In this article I described how to set up a FritzBox LAN 2 LAN VPN with StrongSwan. Meanwhile I replaced Ubuntu on the server with pfSense. Of course I have set up my FritzBOX VPN connections again. So here’s a tutorial on how to set up a FritzBox LAN 2 LAN VPN with pfSense.Read More
There are a lot of instructions available on how to connect your FritzBox to a server via VPN. But since it took me a long time to find a working tutorial myself, here again a post describing how to set up a FritzBox LAN 2 LAN VPN with StrongSwan (based on the site https://seffner-schlesier.de/news/ipsec-zwischen-avm-fritzbox-und-strongswan/).Read More
It’s happened to me several times now that an application I run on my DS 1817+ has problems with websockets. This is because I use the reverse proxy built into DSM, which does not support websockets by default. For this reason, here’s a little tutorial on how to enable Websockets for Synology DSM reverse proxy.
Enable Websockets in DSM Reverse Proxy
Actually, it is extremely easy to enable Websockets for Synology DSM reverse proxy:
- Open Control Panel > Application Portal
- Change to the Reverse Proxy tab
- Select the proxy rule for which you want to enable Websockets and click on Edit
- Change to the Custom Headers tab
- Add two entries in the list:
- Name: “Upgrade”, Value: “$http_upgrade”
- Name: “Connection”, Value: “$connection_upgrade”
Repeat these steps for every rule where you want to enable Websockets.
An essential part of PGP is the mutual validation of key pairs. This confirms that the information about the owner stored in the key corresponds to reality (e.g. ownership of this key). This post describes the process of signing PGP keys with GnuPG. Read More
If you want to use Docker on servers or virtual machines, technical limitations can sometimes lead to a situation in which – even without intentional limitation – it is not possible to access the outer world from a docker container. Read More
In order to gain experience with a Kubernetes cluster or to be able to experiment with it, a functioning cluster is required. Since most conceptual challenges do not require a high performance test cluster, it is also sufficient to build a smaller and therefore more cost-effective one. For this reason I decided to set up a Raspberry Pi Kubernetes Cluster for testing purposes.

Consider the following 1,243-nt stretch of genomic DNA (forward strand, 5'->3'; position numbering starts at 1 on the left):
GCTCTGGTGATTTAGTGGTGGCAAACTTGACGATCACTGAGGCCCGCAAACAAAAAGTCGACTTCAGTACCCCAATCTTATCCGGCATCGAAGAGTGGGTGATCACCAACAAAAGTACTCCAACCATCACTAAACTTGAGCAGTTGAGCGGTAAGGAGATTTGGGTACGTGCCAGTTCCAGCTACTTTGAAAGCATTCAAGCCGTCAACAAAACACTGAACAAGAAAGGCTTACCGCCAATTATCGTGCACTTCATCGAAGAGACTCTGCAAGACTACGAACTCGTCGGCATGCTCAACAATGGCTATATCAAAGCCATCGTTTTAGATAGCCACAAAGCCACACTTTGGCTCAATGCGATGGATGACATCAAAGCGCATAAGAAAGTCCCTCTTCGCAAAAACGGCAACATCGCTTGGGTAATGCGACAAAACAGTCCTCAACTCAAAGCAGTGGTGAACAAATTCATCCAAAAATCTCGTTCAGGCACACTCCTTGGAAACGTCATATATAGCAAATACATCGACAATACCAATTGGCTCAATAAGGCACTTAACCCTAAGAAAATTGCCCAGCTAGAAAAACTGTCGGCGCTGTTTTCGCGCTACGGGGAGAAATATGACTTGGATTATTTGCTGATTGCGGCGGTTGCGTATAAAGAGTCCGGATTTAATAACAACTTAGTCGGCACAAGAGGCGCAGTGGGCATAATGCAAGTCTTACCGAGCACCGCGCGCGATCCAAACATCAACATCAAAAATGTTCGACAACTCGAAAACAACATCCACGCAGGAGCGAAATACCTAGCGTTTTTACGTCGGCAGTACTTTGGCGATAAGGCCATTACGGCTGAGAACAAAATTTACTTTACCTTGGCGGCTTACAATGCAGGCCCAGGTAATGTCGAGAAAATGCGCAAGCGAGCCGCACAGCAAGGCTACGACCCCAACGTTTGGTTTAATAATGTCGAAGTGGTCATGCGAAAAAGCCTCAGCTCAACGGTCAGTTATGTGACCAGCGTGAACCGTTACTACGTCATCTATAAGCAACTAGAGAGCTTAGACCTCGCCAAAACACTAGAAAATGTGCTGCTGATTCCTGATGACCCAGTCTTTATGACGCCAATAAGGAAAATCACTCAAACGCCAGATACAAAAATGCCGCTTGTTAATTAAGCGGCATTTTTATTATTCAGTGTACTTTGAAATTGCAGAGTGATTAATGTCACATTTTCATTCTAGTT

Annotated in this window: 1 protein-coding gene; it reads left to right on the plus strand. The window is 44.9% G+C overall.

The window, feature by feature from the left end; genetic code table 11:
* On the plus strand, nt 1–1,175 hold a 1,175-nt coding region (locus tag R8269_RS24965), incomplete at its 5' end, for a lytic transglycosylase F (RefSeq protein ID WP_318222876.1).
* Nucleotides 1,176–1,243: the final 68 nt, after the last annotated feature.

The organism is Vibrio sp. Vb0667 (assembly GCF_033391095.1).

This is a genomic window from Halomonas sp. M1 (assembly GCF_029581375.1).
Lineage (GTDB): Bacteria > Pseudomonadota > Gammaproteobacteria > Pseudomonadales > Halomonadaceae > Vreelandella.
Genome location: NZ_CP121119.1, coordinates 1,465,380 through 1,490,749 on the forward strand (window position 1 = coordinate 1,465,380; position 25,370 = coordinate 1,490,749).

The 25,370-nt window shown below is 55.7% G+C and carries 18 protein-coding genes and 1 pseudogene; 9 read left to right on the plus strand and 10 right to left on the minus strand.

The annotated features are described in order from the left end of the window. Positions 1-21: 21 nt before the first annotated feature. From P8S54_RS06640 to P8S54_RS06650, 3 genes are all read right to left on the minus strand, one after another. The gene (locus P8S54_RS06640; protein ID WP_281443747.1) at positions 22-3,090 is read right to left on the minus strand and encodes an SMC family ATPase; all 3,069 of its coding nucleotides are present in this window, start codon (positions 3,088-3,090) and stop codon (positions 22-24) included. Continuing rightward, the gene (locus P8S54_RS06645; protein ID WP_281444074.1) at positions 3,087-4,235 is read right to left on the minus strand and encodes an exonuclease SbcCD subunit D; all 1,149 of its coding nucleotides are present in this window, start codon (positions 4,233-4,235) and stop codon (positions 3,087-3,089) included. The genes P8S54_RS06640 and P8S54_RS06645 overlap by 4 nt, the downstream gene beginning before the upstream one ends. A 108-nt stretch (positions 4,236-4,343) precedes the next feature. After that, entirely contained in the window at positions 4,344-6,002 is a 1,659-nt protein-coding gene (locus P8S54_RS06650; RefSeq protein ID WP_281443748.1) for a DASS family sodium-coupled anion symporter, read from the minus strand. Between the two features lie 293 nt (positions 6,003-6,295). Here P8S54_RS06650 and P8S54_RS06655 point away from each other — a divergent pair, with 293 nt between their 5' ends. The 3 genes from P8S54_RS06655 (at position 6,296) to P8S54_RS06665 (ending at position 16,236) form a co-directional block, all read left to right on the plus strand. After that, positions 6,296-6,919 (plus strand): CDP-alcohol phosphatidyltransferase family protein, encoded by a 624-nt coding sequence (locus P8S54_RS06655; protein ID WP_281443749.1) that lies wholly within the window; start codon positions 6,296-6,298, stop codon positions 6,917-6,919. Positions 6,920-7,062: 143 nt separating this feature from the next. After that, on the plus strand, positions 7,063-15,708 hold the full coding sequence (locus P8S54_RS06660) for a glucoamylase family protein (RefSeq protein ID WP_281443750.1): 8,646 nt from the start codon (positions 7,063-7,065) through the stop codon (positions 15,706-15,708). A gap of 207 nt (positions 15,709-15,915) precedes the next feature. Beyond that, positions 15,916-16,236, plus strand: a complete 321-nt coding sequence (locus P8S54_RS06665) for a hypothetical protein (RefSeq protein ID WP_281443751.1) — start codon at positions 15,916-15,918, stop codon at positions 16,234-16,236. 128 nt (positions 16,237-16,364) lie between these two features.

- 4x Raspberry Pi 3 Model B+
- 4x microSD Card (I’m using SanDisk Ultra 64GB)
- Power supply unit for the Raspberry Pi devices. You can also use any other 5V power source which provides enough current.
- 4 Micro USB cables for connecting the power suppy unit
- 4 Layer Acrylic Cluster Case
If the Raspberry Pis are not to be connected via WLAN but cable, the corresponding network components are also required:
- 5 Port Switch
- 4 short ethernet cables
The website of Hypriot has a very good tutorial how to set up a Kubernetes cluster with Raspberry Pi boards: https://blog.hypriot.com/post/setup-kubernetes-raspberry-pi-cluster/. If you need some configuration examples (executable on a Raspberry Pi Kubernetes Cluster) please check out my GitHub repository with configuration examples: https://github.com/MatthiasLohr/kubernetes-rpi-examples.
In How to set up your YubiKey NEO I already mentioned that you can also use your YubiKey as SSH key. In GPG Agent Forwarding I show how to forward your GPG agent to remote machines for decryption/signing. What’s missing is a tutorial on how to make it all work together, how to use your GPG Agent for SSH in Gnome. Read More
Docking stations are quite a pleasant thing, because they save you having to plug in and out a lot of different cables (network, USB, monitors, power,…). Meanwhile, docking solutions via USB-C/Thunderbolt are also available. This means that a single USB cable is all it takes to connect the computer to the peripherals and the power supply. Practically USB-C or Thunderbolt are standards, so you can combine different devices like the HP Elite Thunderbolt Dock with a Lenovo X1 Carbon, right?